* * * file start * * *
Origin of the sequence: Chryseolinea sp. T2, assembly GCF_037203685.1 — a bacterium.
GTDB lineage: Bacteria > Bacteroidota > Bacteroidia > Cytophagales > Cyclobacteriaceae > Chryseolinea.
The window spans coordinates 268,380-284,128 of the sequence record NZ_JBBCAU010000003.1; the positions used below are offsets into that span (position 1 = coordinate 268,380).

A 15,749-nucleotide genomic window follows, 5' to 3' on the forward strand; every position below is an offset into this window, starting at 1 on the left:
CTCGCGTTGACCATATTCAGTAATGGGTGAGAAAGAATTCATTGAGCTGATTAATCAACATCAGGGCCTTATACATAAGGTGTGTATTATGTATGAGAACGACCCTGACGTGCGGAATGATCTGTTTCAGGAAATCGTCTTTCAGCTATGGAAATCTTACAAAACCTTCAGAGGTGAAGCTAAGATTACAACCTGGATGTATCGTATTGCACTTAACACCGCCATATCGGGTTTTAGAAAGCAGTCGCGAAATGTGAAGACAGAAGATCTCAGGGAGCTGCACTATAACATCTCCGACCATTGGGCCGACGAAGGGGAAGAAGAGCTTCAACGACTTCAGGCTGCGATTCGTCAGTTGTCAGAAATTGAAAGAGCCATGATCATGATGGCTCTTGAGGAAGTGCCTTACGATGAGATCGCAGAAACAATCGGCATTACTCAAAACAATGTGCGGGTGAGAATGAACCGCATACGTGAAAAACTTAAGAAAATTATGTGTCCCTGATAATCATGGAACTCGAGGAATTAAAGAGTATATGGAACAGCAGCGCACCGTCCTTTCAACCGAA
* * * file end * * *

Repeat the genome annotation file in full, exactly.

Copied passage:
Origin of the sequence: Chryseolinea sp. T2, assembly GCF_037203685.1 — a bacterium.
GTDB lineage: Bacteria > Bacteroidota > Bacteroidia > Cytophagales > Cyclobacteriaceae > Chryseolinea.
The window spans coordinates 268,380-284,128 of the sequence record NZ_JBBCAU010000003.1; the positions used below are offsets into that span (position 1 = coordinate 268,380).

A 15,749-nucleotide genomic window follows, 5' to 3' on the forward strand; every position below is an offset into this window, starting at 1 on the left:
CTCGCGTTGACCATATTCAGTAATGGGTGAGAAAGAATTCATTGAGCTGATTAATCAACATCAGGGCCTTATACATAAGGTGTGTATTATGTATGAGAACGACCCTGACGTGCGGAATGATCTGTTTCAGGAAATCGTCTTTCAGCTATGGAAATCTTACAAAACCTTCAGAGGTGAAGCTAAGATTACAACCTGGATGTATCGTATTGCACTTAACACCGCCATATCGGGTTTTAGAAAGCAGTCGCGAAATGTGAAGACAGAAGATCTCAGGGAGCTGCACTATAACATCTCCGACCATTGGGCCGACGAAGGGGAAGAAGAGCTTCAACGACTTCAGGCTGCGATTCGTCAGTTGTCAGAAATTGAAAGAGCCATGATCATGATGGCTCTTGAGGAAGTGCCTTACGATGAGATCGCAGAAACAATCGGCATTACTCAAAACAATGTGCGGGTGAGAATGAACCGCATACGTGAAAAACTTAAGAAAATTATGTGTCCCTGATAATCATGGAACTCGAGGAATTAAAGAGTATATGGAACAGCAGCGCACCGTCCTTTCAACCGAA